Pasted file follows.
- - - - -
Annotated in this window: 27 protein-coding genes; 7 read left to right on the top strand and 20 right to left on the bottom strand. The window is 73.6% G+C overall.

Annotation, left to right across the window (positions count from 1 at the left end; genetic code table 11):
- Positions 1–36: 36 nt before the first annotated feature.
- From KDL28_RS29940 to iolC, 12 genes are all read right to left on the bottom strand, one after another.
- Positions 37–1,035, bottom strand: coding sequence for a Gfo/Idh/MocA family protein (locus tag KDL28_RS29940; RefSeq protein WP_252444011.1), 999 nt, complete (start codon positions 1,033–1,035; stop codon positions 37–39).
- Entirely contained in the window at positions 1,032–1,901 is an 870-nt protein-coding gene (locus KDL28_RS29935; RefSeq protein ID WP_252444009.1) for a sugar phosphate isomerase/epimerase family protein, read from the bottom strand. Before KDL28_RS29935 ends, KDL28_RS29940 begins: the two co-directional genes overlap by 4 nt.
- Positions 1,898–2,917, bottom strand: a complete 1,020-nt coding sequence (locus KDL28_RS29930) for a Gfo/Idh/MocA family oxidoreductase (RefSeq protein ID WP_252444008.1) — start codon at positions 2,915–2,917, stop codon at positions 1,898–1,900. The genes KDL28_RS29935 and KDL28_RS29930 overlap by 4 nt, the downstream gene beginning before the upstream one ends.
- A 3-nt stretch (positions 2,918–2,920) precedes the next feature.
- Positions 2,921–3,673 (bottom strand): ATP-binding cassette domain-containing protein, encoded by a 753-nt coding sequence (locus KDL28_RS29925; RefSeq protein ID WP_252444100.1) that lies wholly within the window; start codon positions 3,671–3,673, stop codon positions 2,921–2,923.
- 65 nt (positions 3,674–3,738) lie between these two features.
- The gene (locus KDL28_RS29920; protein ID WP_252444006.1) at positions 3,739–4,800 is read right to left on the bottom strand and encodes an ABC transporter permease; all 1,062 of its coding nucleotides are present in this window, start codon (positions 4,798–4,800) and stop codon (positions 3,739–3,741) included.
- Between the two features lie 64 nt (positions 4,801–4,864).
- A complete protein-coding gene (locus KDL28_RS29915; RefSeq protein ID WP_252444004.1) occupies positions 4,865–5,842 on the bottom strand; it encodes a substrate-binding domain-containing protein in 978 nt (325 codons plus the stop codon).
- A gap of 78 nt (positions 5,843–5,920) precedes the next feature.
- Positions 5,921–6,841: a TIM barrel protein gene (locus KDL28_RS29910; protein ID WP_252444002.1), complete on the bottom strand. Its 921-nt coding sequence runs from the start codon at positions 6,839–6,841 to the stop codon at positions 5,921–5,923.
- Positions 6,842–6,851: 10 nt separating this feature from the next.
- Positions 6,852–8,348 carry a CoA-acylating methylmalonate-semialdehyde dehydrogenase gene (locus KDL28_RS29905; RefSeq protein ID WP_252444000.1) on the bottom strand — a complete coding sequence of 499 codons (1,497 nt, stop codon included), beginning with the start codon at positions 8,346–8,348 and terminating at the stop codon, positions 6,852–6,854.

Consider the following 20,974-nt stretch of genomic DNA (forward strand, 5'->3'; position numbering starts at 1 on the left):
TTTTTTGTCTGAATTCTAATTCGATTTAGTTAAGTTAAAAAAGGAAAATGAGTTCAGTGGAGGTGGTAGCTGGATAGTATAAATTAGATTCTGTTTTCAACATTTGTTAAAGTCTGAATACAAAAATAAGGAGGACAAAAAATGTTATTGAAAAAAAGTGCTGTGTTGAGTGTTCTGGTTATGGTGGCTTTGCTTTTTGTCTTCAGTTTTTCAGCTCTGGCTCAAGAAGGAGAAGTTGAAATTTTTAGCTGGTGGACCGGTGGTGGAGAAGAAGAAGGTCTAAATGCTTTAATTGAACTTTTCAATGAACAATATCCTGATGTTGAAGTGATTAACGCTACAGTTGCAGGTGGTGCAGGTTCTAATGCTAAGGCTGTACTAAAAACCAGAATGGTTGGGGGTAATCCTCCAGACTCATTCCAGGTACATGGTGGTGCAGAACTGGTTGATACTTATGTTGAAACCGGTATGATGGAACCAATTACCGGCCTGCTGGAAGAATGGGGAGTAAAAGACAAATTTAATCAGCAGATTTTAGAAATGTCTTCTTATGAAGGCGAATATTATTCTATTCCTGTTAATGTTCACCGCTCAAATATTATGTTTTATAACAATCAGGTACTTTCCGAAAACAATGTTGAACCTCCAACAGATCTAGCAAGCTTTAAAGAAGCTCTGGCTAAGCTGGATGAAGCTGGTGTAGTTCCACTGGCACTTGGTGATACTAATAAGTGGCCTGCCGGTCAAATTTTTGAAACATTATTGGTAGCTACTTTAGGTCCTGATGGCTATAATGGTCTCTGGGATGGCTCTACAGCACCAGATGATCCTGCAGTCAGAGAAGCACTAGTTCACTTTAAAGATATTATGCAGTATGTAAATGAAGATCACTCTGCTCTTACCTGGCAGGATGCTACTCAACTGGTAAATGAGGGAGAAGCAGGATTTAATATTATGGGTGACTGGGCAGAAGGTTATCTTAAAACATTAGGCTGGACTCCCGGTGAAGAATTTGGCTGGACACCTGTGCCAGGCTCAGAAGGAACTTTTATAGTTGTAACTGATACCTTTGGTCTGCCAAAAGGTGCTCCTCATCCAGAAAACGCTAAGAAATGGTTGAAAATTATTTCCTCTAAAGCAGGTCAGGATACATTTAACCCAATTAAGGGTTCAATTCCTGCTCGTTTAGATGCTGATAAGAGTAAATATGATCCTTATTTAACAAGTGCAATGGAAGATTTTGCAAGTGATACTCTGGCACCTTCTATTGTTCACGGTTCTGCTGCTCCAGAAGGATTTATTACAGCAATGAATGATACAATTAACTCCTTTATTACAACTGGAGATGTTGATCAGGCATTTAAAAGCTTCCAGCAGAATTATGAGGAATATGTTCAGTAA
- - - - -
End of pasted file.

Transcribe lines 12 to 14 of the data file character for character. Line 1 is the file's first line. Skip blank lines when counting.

- Between the two features lie 64 nt (positions 4,801–4,864).
- A complete protein-coding gene (locus KDL28_RS29915; RefSeq protein ID WP_252444004.1) occupies positions 4,865–5,842 on the bottom strand; it encodes a substrate-binding domain-containing protein in 978 nt (325 codons plus the stop codon).
- A gap of 78 nt (positions 5,843–5,920) precedes the next feature.